Dakar Rally 2023 Preview

The 2023 Dakar Rally will be the first to span Saudi Arabia from coast-to-coast

The 2023 Dakar Rally starts tomorrow (December 31). The 45th running of the legendary rally-raid event takes competitors through some of the world’s toughest terrain to end in Dammam, Saudi Arabia, on January 15, 2023, after around 8500km.

The first competitive drive on Day One is an 11km special stage yet is a mere shakedown that will determine the starting order for days that take in as much as 700km of the searing heat and wild terrain. (See the full 2023 Dakar route here). Classes include Bike, Quad, SSV (Side-by-side Vehicle), Car, Truck, Prototype and Classic categories.

Deaths of competitors, spectators and journalists, terrorist attacks and extreme weather have punctuated what is a remarkable challenge to even complete, yet alone win – they’re on top of driver error in brutal terrain, which can also be debilitating to the machines attempting to conquer it.

Some of the wildest Dakar events that have passed into legend include rally god Ari Vatanen, whose Peugeot 405 Turbo 16 was stolen overnight while he was leading the 1988 Paris-Dakar – to the almost unbelievable kidnapping of competitor Mark Thatcher, son of then-British PM Margaret Thatcher, in protest against the 1982 Falklands War. (Mark, his co-driver Anne-Charlotte Verney and mechanic Jacky Garnier were found with their Peugeot 504 in Algeria six days later).

Founder of the event, Thierry Sabine, summed up the event as, “A challenge for those who go. A dream for those who stay behind.”

The original 1977 event route ventured from the French capital across 10,000 kilometres to Dakar, the capital of Senegal and the most-western point on the African continent. The event moved to Saudi Arabia in 2020, having left Africa for South America on safety grounds.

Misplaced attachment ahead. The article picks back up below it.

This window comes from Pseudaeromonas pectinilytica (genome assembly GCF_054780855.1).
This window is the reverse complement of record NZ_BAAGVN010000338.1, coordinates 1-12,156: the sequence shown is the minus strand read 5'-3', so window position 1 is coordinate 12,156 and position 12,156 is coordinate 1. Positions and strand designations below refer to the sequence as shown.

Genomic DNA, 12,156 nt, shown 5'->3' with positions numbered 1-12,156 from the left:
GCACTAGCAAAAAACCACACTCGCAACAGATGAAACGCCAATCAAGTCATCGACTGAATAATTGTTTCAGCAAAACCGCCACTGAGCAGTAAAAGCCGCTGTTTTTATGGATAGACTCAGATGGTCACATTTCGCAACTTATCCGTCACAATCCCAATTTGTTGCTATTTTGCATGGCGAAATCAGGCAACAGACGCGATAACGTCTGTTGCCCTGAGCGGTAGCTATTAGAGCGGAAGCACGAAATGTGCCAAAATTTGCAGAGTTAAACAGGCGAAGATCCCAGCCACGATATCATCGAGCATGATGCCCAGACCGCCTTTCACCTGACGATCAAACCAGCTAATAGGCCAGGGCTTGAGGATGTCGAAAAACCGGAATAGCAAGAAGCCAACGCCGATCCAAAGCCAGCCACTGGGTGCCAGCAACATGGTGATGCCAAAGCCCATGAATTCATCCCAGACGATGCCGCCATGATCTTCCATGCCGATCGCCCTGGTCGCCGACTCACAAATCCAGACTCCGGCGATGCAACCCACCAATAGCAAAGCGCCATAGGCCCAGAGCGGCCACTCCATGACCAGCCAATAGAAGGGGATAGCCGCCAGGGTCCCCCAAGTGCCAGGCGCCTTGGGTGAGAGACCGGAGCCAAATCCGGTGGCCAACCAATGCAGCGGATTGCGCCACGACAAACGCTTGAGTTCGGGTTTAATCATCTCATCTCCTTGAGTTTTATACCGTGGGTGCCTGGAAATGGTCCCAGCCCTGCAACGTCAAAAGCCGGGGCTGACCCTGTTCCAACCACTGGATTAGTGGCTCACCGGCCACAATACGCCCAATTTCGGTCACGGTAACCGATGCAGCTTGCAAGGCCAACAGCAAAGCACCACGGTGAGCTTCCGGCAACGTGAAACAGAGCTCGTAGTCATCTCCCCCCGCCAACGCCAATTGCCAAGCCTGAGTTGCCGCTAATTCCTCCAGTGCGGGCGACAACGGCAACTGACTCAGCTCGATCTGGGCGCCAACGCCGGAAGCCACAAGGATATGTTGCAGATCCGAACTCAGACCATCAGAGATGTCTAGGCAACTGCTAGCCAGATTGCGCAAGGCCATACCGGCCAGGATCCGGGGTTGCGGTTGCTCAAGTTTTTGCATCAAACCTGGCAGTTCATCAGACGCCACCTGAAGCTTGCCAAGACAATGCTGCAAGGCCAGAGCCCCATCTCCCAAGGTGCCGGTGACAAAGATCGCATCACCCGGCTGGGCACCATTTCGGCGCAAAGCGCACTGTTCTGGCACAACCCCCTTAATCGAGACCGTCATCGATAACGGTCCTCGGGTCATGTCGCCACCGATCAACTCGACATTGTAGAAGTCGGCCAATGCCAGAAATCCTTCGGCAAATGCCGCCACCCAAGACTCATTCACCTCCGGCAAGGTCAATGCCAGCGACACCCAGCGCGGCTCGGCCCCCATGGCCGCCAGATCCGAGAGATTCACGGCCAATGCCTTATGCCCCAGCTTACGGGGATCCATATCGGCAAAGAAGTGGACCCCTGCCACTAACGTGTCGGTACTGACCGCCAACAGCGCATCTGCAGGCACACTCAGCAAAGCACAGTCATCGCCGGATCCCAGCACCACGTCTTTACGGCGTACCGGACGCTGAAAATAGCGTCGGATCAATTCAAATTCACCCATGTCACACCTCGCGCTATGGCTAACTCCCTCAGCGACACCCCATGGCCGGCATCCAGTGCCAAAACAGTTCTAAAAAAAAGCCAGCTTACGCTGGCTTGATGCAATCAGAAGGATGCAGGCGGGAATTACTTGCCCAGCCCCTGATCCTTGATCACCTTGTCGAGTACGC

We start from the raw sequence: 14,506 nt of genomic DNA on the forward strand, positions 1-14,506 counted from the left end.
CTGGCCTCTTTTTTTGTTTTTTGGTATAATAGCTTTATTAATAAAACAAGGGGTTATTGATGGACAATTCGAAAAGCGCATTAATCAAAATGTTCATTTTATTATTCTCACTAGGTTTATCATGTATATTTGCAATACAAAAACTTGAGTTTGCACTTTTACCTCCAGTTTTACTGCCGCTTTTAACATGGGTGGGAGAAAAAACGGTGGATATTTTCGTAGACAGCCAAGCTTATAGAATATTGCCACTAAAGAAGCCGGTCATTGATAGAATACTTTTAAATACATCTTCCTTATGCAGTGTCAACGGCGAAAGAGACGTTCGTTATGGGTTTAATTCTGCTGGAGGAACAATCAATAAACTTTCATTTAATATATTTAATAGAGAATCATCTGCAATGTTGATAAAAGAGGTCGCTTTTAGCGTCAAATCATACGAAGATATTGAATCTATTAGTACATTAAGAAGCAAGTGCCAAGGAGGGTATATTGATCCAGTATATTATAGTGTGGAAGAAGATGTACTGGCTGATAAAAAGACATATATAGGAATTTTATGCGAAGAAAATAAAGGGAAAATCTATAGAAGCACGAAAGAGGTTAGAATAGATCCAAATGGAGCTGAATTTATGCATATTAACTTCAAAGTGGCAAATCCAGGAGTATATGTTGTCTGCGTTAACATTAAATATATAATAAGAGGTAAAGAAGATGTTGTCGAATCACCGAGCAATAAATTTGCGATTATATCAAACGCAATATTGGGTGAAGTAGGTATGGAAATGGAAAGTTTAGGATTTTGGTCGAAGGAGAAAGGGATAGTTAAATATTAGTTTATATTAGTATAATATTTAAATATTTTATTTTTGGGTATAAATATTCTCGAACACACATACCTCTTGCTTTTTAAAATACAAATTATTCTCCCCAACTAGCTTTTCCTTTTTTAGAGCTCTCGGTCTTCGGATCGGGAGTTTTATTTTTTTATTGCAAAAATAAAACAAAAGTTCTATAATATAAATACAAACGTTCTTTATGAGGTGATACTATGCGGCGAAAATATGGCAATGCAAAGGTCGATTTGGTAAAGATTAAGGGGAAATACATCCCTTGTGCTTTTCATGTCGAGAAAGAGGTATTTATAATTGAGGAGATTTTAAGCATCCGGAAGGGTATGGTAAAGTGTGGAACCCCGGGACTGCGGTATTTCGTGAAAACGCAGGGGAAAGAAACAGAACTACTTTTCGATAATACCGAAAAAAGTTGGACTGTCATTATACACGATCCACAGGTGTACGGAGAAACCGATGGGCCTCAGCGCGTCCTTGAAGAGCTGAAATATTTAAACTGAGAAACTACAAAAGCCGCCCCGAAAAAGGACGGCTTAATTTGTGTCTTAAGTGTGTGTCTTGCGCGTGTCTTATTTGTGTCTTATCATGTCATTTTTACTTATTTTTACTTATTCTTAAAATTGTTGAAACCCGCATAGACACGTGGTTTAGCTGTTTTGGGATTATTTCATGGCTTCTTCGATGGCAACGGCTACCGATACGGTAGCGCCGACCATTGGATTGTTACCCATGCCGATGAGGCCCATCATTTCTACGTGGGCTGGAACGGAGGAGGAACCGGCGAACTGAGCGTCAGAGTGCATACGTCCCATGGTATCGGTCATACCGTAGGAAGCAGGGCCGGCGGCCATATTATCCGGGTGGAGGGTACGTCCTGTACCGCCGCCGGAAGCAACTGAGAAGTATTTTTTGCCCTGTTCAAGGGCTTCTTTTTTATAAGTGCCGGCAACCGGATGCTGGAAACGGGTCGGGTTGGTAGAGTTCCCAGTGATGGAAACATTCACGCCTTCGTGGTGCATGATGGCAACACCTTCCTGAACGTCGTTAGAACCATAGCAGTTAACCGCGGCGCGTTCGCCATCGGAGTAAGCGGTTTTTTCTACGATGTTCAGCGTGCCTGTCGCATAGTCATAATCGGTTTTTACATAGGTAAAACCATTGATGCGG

The event was dominated by Citroen and Peugeot in the 1980s, then Mitsubishi with its Pajero. Stephane Peterhansel is the most successful Dakar competitor, having won it a total of 14 times across both motorcycle and car categories.

In 2023, the 57-year-old Frenchman is one of the drivers for the three-car factory-backed Audi team, which returns after its 2022 debut where it won four stages. Again, it will campaign the Audi RS Q e-tron E2, which combines a Formula E battery, electric powertrain with an internal combustion engine, with Spaniard Carlos Sainz hoping to take his fourth Dakar win with what would be his fourth manufacturer.

“The Dakar is like the 24 Hours of Le Mans, a race that only takes place once a year and you know that everything is on the line,” said Sainz, who also competes in Extreme E. “As the race gets closer, the days get longer and all of us in the team are looking forward to the start of the race. I admit that once I’m there, with a couple of days to go, I do start to feel the tension.”

The Audi RS Q e-tron E2 #204 (Team Audi Sport), Stéphane Peterhansel/Edouard Boulanger

Winning the 2022 Dakar was GR DKR Hilux T1+ of Nasser Al-Attiyah and co-driver Mathieu Baumel, who return for Toyota along with Henk Lategan and co-driver Brett Cummings, and 2009 winner Giniel de Villiers from South Africa.